It was a dark rainy night. The King was riding through a narrow lane. He was in disguise. He was in the habit of dressing as a common man and seeing how his subjects lived.
He got thoroughly drenched by the rain. But he did not mind it. He was healthy enough to withstand the cold. He did not object to the darkness either. He was not afraid of facing danger. So he rode on leisurely but nevertheless cautiously.
Coming stealthily behind were some bandits. They had seen that the King was riding a very fine horse and they intended to steal it.
All of a sudden, the bandits surrounded the King. The King was taken by surprise, but he did not panic. Just as he was making his escape, however, his horse’s hoof got stuck in a crack in the road. The bandits, who were more than a dozen in number, were just about to pounce upon him when six young men arrived on the scene and came to his rescue. They attacked the bandits from the rear. The bandits, forced to face this surprise assault, were unable to harm the King.
Whenever the King traveled incognito, some of his ablest bodyguards followed at a distance. They bodyguards now arrived on the spot. The bandits were soon cornered. They tried to escape but failed. They were all captured by the royal guards.
The King was naturally much pleased with the young men who had come forward to save him, though they had no idea that they were doing a great service to their King. After thanking them, the King insisted that they accompany him to his palace.
The young men had come from distant villages. They had become friends because they were staying at the same inn.
By morning, the news of the incident had already spread. Everyone was delighted that the bandits had failed to harm their noble King. The members of the royal family, the ministers and courtiers and the public all praised the young men’s courage.
When the King appeared in the durbar, the six young men were brought before him. The King got down from his throne and embraced them. He expressed his desire to reward them for the help they had given him.
“Let each one ask me for the thing that would please him most. I promise to grant it instantly, unless it is beyond my power or capacity to grant it,” the King announced.
The oldest of the six friends was asked to state his desire first. He thought for a moment and then said, “O great King, I’ve only a hut for a house. For a long time I have wished to live in a comfortable house. Will you please fulfil my wish?”
The King immediately summoned the court architect and engineer and instructed them to build a grand mansion for the young man.
The next young man wanted to be promoted to the rank of a nobleman. The King bestowed some titles upon him and made him one of his peers.
The third young man said, “My Lord, the poor people from my village come to the town every week to sell vegetables. Because there is no good road between my village and the town, the villagers suffer, particularly during the rainy season. My prayer is, let a good road link my village with the town.”
The King made a gesture of approval and the minister in charge of roads and bridges made a hurried note of it.
When the fourth young man was asked to state his wish, he blushed and replied, “O great King, you are like my father; find me a beautiful bride, if you please!’
The King’s jester had a beautiful daughter. The King asked the jester to give his daughter’s hand in marriage to the young man. The jester happily agreed.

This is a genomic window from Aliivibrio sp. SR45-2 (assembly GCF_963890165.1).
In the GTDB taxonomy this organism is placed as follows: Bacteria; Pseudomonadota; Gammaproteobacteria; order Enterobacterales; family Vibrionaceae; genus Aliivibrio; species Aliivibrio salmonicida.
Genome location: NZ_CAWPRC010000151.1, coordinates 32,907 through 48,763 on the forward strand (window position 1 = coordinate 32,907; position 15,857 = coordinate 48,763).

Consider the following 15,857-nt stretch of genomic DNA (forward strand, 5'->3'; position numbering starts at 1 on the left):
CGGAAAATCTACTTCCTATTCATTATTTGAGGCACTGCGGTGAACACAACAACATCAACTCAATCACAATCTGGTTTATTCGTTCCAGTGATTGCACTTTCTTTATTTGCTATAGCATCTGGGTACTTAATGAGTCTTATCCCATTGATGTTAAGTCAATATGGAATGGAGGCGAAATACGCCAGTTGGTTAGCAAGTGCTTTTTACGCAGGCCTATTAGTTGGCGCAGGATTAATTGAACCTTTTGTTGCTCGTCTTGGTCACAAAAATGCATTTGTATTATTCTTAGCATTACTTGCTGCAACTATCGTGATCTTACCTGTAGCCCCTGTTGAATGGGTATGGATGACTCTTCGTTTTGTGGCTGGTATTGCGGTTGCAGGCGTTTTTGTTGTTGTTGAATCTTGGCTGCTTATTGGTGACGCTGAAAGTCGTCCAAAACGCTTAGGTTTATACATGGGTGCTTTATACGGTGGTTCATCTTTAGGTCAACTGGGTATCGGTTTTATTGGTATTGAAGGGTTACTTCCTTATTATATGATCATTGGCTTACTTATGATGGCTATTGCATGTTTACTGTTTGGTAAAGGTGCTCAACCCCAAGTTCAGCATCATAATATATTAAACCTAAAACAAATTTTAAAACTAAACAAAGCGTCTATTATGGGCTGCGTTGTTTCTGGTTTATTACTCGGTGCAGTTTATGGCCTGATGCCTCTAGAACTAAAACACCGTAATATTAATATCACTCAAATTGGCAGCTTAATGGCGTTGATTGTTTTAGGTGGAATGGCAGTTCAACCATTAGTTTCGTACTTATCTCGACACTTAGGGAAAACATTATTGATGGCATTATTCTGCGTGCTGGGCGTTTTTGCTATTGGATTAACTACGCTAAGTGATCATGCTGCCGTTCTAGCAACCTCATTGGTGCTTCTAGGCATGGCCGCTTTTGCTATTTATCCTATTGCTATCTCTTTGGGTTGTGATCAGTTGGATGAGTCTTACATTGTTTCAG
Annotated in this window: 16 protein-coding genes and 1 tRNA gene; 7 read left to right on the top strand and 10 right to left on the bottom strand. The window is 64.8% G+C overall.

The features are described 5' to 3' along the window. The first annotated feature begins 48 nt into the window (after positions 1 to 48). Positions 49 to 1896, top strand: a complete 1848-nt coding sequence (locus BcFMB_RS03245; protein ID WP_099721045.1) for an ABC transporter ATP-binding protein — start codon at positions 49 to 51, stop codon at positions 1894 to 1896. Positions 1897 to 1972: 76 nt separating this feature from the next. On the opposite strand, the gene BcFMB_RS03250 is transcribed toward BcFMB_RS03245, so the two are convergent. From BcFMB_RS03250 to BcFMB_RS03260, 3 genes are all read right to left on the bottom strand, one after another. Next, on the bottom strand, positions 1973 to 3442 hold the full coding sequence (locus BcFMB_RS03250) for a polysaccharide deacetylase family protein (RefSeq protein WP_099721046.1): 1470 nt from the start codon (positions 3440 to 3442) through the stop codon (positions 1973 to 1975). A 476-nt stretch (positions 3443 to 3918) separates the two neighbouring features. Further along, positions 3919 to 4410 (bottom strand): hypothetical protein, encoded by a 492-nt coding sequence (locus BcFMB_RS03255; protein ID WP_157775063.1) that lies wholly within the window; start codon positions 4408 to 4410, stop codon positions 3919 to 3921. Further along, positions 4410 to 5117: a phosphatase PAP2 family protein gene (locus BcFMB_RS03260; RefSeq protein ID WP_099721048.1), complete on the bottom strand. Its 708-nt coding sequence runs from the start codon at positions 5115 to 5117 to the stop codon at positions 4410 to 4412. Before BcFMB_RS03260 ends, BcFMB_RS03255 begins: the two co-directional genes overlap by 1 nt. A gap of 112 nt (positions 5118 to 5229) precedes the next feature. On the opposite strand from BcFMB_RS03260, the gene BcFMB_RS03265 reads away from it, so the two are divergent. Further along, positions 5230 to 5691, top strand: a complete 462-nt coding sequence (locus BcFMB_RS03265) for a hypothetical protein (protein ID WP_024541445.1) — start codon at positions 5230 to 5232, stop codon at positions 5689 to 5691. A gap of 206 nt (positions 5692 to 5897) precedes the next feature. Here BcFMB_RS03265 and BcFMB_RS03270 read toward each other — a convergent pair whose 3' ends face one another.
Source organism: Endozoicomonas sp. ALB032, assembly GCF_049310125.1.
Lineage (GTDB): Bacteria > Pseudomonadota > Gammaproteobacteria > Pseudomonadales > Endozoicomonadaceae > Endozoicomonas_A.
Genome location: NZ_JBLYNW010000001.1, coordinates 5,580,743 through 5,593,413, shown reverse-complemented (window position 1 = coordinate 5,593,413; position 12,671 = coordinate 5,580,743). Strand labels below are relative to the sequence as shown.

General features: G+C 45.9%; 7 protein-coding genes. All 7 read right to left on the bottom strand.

The fifth young man expressed a desire for money. A bag full of gold mohurs was handed to him immediately.
At last came the turn of the sixth young man. He said, “My King, I want you to be my guest once a year until one of us dies.”
Everyone was surprised at this strange prayer of the young man. Many thought him a fool. Even to the King, the request appeared rather odd. But he had promised to fulfil any request unless it was beyond his capacity. So he agreed to spend a day and a night every year at the young man’s house.
Now it was left to the various departments of the King’s government to make adequate arrangements for the King’s yearly visits to the young man’s house.
First of all, it was necessary to build a good road – a royal road – to his village, so that the King’s chariot could run there smoothly. Then the question was raised: How could the King live and sleep in the young man’s home which was hardly better than a cowshed? In no time a luxurious castle, worthy of hosting the King, was built for him.
But how would he, with his meager income, maintain the castle and play host to the King and his entourage? To solve this problem, arrangements were made for him to draw a handsome monthly allowance from the royal treasury.
According to a long established convention, the King could only be a nobleman’s guest. So, the young man was promoted to the rank of a nobleman with very special titles of honor bestowed upon him. He was now as dignified as any prince of royal blood.
There was yet one more factor to be considered. The lady who would be the King’s hostess should be familiar with the King’s habits and delicate tastes. To whom could they be more familiar than the King’s daughter? Soon, arrangements were afoot to wed the princess to the young man, for the young man was now rich, lordly and master of a castle.
Thus, asking but one boon, the young man got all that his five companions had obtained, and in fact much more, just as praying to avail of the Divine directly one gets the other wealths like devotion and purity all in its wake. One need not wait for these virtues to flourish first to make him eligible for hosting the Divine!
Our deep gratitude to Manoj Das